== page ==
I am beginning to think that winter is never going to end. By now we should have mild March breezes, sunshine and showers – and daffodils. But instead we’re facing icy winds from the East and 10-foot snowdrifts.
But of course, that’s the British weather. With all our technology, we can just about predict it, but we certainly can’t control it.
At the end of a long cold winter, we are also facing steeply-rising energy prices. The Office for Budget Responsibility this week predicted a 7% rise in energy costs this year, and a 3% rise next year.
This has an impact on us all – but particularly those on low incomes who need to keep warm, and that means that older people living on low and fixed incomes are disproportionately affected.
These people shouldn’t be at the mercy of the weather and the market – but what can we do? Age UK and others think that now is the time to concentrate on the missing piece of the jigsaw: the quality of our housing.
The UK has some of the least energy-efficient housing in Europe, which means that our heating bills are some of the highest, despite the fact that we pay less for our energy per kWh than almost any other European country. We end up paying for a lot of energy which is burned without generating heat by inefficient boilers, or simply leaks out of the doors, windows and lofts of our homes.
Talk about energy efficiency and many of us stop listening. It is, to be honest, a pretty dull subject. But we are going to need to get thinking about it soon. Unless we do something about the housing stock in this country, more and more vulnerable older people and families will be unable to afford to heat their homes.
The choice to ‘heat or eat’ is a cliché – but that doesn’t stop it being true.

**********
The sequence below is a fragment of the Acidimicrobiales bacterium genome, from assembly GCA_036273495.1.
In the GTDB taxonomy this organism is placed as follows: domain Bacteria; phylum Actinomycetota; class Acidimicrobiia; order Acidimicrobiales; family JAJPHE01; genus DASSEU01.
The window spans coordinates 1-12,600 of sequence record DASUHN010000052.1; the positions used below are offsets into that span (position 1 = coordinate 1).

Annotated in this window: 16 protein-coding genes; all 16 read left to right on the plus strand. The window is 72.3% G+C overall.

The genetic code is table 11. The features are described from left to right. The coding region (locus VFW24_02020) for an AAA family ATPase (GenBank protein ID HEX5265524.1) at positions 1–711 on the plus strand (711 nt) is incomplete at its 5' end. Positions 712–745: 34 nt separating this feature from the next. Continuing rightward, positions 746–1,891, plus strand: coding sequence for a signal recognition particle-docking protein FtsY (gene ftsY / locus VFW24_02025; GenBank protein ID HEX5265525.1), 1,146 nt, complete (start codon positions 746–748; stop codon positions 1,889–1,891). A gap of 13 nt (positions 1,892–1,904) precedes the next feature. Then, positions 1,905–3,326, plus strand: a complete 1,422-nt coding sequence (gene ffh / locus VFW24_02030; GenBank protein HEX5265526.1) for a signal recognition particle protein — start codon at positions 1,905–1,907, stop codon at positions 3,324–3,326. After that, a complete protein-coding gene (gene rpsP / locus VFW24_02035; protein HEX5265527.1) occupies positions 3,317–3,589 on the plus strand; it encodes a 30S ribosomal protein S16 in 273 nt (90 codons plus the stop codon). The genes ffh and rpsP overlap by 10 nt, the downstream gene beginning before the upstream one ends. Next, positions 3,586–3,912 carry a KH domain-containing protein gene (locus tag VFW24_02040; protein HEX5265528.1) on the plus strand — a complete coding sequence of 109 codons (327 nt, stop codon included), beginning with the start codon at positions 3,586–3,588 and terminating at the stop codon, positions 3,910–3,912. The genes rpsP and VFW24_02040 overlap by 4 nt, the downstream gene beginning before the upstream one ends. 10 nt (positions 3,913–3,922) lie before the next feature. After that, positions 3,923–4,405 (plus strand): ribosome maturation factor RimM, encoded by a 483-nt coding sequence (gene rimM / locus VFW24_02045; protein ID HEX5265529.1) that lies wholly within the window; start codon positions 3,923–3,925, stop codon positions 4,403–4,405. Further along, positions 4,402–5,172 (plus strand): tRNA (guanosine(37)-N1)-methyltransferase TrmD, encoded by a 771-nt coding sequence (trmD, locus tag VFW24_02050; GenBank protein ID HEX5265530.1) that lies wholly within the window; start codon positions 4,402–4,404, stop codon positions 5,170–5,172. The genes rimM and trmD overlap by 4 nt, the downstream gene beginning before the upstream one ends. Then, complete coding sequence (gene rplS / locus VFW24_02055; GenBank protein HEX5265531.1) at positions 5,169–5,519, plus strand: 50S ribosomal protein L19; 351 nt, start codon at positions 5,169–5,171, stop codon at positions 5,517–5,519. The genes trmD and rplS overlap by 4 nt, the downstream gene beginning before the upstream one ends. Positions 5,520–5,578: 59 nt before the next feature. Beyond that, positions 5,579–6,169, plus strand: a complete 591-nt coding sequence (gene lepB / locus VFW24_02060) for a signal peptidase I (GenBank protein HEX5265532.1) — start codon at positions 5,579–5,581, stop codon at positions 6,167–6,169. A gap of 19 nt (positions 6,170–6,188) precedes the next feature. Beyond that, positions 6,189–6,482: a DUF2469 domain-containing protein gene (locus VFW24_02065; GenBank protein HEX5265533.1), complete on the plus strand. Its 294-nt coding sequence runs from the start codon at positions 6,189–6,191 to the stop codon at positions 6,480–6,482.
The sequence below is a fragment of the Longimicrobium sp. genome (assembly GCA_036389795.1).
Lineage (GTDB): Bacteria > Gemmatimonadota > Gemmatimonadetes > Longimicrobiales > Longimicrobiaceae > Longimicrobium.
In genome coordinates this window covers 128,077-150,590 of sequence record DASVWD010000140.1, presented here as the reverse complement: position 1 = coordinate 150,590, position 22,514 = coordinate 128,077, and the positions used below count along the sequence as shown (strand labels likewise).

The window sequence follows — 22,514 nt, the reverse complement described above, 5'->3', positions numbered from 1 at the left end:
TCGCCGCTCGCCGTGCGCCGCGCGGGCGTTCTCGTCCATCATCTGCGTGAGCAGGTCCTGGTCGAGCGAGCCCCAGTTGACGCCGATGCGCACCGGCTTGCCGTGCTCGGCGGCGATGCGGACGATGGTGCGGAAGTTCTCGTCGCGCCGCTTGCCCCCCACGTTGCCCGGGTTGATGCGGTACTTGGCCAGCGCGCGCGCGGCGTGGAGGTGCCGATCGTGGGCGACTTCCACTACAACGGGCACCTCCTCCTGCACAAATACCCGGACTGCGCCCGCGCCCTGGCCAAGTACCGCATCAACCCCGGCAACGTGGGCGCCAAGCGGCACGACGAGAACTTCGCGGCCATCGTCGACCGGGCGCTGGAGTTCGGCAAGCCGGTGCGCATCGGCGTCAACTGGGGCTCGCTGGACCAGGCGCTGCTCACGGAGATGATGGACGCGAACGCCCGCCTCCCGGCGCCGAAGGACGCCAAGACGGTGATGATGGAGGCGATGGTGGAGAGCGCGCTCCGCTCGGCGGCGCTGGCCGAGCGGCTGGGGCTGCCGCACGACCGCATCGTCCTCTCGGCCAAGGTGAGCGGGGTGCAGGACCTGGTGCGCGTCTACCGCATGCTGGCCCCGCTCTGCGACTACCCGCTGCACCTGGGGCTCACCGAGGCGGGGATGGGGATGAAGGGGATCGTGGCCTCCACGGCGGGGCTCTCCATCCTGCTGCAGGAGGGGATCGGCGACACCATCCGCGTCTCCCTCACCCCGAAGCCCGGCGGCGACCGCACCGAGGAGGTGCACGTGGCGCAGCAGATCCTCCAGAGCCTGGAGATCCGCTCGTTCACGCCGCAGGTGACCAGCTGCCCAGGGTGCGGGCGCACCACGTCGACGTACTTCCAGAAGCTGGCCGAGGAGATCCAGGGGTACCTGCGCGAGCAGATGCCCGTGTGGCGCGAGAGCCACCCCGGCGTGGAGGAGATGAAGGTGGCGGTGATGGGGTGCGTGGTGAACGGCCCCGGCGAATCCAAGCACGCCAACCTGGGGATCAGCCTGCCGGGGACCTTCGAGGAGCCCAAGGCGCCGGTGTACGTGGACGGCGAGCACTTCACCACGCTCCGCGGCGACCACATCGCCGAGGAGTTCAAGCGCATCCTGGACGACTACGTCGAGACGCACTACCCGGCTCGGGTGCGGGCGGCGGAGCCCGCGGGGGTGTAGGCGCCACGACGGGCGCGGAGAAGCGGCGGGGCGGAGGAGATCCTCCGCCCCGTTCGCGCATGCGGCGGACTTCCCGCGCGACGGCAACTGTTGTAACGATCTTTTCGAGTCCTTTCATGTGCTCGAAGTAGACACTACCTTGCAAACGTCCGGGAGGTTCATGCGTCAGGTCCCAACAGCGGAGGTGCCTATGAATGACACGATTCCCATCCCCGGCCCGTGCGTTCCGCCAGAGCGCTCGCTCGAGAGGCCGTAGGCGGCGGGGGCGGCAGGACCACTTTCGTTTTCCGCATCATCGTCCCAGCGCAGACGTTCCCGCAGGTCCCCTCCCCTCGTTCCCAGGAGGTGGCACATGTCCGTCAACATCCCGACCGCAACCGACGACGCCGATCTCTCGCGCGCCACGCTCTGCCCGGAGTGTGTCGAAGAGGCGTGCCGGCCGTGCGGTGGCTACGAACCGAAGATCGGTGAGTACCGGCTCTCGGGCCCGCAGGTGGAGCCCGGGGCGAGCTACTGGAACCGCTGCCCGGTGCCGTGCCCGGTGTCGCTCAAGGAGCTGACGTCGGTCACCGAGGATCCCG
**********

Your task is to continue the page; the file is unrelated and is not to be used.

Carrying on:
I have made the case before on this blog for more funding for energy efficiency. The Government has brought in new schemes – the Green Deal and ECO – and Age UK is watching these with interest. We’d be delighted if they do deliver the improvements we have been promised, but our experience leads us to be sceptical as to whether they will.
As part of the Energy Bill Revolution campaign we are actively calling for a much more significant programme of investment to make all our homes more energy efficient. Along with a range of organisations as diverse as Friends of the Earth and the energy companies E.on and npower, we want the Government to use the money it is receiving carbon revenues to fund this.
The weather forecast for the next few weeks is pretty grim and spring still seems a way off. But a change in the weather will come eventually. An improvement to our cold and inefficient housing stock is possible too – but it won’t happen unless we can convince our politicians that this is what is needed.
Find out more about Age UK’s Spread the Warmth campaign and why we need to protect the health of older people in winter at www.spreadthewarmth.org.uk